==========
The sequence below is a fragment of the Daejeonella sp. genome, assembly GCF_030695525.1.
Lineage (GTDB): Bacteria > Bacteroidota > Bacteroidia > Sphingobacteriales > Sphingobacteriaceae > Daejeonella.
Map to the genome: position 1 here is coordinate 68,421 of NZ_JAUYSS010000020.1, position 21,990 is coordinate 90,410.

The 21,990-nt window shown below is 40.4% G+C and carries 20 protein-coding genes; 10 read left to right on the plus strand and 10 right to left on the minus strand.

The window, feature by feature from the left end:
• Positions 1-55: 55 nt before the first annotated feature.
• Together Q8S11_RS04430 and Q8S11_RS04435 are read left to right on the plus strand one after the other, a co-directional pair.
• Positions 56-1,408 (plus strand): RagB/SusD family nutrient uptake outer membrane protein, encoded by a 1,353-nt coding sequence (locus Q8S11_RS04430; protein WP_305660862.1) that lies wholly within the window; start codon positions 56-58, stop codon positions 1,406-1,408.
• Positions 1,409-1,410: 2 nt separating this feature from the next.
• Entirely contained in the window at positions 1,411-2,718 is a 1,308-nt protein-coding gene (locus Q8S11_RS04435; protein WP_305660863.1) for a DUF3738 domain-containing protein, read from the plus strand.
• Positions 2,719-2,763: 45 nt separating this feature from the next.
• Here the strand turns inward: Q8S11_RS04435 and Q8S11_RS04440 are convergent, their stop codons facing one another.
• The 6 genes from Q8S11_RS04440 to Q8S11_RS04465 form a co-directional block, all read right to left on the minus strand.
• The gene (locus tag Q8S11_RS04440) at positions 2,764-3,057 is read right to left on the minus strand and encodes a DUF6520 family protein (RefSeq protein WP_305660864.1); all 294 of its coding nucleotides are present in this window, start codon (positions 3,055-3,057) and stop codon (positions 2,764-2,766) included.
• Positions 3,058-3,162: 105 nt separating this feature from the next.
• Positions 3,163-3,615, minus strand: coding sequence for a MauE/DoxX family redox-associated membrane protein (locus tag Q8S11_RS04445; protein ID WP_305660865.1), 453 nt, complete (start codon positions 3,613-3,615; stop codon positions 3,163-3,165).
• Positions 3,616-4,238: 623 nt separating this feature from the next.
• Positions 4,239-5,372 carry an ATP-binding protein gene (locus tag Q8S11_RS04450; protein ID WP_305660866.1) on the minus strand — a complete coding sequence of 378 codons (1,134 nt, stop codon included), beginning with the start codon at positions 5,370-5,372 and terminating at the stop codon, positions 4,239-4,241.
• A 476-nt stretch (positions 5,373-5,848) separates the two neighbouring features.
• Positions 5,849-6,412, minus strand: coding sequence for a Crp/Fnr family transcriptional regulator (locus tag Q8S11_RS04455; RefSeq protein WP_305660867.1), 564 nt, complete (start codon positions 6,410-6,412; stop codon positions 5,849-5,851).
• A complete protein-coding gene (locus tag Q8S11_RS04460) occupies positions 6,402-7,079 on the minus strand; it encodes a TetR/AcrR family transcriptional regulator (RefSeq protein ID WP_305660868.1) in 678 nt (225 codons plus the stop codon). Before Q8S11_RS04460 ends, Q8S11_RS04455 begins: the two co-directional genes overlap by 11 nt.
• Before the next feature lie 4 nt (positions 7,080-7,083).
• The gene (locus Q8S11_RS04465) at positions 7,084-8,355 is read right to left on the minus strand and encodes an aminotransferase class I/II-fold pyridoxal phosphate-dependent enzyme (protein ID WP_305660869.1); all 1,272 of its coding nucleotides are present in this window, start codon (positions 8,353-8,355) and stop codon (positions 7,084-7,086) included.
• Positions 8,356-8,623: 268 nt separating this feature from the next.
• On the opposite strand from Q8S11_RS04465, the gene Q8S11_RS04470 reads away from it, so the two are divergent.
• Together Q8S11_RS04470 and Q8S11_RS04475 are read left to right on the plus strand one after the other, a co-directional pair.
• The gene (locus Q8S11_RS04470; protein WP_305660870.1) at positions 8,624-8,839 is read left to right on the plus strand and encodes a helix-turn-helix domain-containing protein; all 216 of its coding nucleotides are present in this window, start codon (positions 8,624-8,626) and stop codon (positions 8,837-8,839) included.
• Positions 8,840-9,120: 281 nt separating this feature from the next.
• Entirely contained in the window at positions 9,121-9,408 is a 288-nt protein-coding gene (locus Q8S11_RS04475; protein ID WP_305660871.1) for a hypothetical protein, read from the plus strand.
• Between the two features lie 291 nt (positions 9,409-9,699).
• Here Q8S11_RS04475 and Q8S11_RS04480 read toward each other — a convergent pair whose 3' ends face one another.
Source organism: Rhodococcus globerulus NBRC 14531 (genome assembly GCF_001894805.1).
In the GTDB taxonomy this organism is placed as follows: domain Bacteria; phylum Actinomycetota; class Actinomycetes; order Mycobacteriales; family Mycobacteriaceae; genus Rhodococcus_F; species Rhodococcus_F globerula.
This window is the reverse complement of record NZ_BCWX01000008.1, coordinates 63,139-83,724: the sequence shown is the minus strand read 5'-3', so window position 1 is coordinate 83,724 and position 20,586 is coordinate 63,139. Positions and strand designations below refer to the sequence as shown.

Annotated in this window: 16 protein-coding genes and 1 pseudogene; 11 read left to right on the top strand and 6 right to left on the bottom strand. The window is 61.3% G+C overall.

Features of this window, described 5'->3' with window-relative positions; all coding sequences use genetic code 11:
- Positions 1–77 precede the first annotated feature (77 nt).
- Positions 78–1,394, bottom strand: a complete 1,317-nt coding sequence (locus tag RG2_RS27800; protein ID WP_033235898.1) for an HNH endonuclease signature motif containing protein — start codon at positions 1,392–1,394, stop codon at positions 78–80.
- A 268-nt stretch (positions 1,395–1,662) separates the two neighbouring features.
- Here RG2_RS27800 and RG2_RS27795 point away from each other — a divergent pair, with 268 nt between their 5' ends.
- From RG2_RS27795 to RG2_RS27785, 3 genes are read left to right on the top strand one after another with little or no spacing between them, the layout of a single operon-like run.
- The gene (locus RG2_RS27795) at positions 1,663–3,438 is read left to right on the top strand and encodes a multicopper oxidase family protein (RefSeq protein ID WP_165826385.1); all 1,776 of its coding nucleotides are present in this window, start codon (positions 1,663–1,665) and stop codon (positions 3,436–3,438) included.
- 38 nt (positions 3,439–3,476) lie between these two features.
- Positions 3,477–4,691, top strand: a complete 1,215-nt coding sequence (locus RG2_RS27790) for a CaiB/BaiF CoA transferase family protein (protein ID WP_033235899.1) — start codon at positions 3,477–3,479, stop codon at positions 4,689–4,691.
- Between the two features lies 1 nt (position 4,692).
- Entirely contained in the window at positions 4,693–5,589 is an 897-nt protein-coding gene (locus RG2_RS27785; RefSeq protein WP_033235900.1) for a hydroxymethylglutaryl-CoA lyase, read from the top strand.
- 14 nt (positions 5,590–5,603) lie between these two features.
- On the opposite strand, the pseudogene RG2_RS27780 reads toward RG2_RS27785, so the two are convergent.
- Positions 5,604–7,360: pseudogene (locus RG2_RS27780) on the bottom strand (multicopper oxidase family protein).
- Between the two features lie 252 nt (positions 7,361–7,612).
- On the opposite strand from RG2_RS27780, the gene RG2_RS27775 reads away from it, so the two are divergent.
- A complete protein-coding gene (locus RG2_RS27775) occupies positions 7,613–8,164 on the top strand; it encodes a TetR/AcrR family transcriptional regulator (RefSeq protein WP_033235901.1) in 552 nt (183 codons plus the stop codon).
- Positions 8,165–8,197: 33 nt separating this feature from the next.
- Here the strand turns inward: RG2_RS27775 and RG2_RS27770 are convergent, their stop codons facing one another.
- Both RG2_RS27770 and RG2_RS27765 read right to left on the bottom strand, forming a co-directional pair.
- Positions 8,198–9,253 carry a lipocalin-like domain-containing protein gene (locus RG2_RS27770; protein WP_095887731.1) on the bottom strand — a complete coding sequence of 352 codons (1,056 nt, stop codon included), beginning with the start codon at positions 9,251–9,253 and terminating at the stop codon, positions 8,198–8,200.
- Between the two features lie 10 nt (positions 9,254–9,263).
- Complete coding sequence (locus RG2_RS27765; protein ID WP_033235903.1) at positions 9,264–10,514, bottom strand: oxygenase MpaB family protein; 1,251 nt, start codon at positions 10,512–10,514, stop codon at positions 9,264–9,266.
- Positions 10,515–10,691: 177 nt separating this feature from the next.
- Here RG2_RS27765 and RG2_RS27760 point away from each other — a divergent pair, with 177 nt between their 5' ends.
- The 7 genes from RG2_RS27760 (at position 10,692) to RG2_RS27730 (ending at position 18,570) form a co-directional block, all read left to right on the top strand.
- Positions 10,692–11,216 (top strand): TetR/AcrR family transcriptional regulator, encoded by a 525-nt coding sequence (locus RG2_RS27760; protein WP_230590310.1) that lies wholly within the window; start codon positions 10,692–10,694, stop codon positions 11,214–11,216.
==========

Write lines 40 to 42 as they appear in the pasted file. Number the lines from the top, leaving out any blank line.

- Here RG2_RS27800 and RG2_RS27795 point away from each other — a divergent pair, with 268 nt between their 5' ends.
- From RG2_RS27795 to RG2_RS27785, 3 genes are read left to right on the top strand one after another with little or no spacing between them, the layout of a single operon-like run.
- The gene (locus RG2_RS27795) at positions 1,663–3,438 is read left to right on the top strand and encodes a multicopper oxidase family protein (RefSeq protein ID WP_165826385.1); all 1,776 of its coding nucleotides are present in this window, start codon (positions 1,663–1,665) and stop codon (positions 3,436–3,438) included.